Afraid that Health Minister Patty Hajdu’s weird international role as one of China’s chief apologists in this whole sordid mess – to say nothing of his own government’s various and successively contradictory WHO-complaint rationales and excuses for being one of the last countries in the northern hemisphere to maintain an open-border policy – will make Prime Minister Trudeau look rather unforgivably shabby, even with all the benefit that hindsight should reasonably allow.

Whatever the explanation, there is bipartisan consensus in the United States that the WHO’s conduct and its failure to play any effective role in containing the global pandemic should be subjected to an independent review. Australia has been leading that charge, and has refused to back down even while Beijing has responded with threats to retaliate against Australian beef and wine exports [emphasis added].

The German, Polish and Netherlands governments have sternly rebuked Beijing for its bullying and its threats to withhold “aid” contributions in the form of medical equipment. British Foreign Secretary Dominic Raab has said the United Kingdom will want a thorough investigation into the matter of how the novel coronavirus spread like wildfire from Wuhan.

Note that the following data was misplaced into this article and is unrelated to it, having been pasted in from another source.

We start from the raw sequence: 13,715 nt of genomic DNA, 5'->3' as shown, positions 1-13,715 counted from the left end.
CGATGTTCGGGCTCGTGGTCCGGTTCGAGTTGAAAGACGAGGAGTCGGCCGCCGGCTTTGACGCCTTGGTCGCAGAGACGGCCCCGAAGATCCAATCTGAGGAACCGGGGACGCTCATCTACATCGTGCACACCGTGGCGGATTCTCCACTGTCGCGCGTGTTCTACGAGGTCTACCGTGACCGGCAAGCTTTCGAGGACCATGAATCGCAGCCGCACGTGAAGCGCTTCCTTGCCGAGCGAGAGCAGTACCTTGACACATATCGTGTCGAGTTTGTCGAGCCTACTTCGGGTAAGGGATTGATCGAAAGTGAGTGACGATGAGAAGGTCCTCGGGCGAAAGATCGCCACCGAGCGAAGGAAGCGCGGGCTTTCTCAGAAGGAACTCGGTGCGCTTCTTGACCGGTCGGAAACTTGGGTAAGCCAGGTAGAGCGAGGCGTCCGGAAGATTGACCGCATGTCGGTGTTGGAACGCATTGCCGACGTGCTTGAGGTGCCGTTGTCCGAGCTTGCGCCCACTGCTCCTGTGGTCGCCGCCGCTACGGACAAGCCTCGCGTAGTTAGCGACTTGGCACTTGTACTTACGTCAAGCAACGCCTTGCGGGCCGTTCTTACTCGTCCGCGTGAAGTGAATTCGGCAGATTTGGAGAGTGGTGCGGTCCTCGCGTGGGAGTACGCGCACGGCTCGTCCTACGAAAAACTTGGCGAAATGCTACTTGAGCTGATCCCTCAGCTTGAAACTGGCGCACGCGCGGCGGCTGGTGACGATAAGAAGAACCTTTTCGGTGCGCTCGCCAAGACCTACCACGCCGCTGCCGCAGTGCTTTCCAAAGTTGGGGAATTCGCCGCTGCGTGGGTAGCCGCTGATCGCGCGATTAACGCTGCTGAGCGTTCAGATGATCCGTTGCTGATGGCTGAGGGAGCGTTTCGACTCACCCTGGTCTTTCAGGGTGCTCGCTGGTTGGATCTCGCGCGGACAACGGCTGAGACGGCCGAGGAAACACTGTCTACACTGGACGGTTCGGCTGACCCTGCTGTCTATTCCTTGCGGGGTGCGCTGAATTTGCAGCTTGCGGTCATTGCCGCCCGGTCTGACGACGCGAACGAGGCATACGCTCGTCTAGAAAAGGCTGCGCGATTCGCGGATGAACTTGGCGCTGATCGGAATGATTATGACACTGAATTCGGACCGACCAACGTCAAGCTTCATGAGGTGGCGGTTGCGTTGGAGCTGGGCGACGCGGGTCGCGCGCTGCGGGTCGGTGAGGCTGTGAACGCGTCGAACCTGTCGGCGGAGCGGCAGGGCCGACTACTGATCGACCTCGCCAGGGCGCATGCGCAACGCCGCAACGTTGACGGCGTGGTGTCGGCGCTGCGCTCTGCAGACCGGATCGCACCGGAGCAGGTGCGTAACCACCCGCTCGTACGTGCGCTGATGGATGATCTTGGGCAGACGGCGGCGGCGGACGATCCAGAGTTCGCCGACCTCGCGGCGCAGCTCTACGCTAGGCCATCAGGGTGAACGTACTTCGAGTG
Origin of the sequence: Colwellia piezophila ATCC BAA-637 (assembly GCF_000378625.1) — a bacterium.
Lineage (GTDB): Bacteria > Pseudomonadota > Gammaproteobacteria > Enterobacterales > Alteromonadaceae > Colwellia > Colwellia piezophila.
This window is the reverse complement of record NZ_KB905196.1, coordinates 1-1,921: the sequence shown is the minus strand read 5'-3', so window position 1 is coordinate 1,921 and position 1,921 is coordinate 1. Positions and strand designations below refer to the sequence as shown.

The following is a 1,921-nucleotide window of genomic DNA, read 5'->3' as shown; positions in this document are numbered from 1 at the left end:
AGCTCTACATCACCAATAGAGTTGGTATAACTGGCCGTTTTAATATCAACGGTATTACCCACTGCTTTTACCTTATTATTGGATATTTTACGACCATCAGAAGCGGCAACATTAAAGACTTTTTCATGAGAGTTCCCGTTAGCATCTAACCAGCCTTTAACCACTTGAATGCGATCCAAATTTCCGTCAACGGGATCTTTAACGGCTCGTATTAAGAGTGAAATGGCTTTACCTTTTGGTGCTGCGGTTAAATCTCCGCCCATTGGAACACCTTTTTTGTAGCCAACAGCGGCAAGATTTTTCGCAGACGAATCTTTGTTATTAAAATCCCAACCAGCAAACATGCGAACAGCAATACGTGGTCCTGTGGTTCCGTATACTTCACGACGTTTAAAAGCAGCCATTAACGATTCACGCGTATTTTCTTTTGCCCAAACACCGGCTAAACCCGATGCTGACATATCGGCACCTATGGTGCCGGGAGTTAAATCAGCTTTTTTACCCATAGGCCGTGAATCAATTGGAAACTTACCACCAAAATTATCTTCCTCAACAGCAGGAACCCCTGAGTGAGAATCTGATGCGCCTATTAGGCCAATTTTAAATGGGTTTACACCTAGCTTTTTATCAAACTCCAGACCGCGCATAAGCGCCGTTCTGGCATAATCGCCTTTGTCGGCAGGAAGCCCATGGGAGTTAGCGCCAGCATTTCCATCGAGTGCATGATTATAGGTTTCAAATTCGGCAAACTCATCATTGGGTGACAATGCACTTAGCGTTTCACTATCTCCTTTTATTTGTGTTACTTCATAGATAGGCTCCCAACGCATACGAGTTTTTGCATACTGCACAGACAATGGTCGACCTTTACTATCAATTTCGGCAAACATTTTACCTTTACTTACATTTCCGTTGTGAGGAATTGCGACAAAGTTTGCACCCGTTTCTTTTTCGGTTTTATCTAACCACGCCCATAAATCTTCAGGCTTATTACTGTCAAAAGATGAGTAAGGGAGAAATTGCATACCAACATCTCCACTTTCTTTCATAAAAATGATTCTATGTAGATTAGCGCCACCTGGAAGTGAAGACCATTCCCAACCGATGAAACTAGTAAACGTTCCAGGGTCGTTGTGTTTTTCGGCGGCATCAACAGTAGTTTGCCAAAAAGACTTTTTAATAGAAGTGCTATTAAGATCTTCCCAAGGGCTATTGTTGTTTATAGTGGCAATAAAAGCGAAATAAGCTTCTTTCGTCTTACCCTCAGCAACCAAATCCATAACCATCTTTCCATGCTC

This week, the European Union’s 27 member states joined Australia’s call for an independent international investigation into the origins of the virus and its spread around the world. The EU has announced that it intends to co-sponsor a resolution calling for an independent review when the World Health Assembly meets on May 18 [emphasis added]. The Assembly is ostensibly the governing body of the WHO, which is one of 16 key agencies of the United Nations.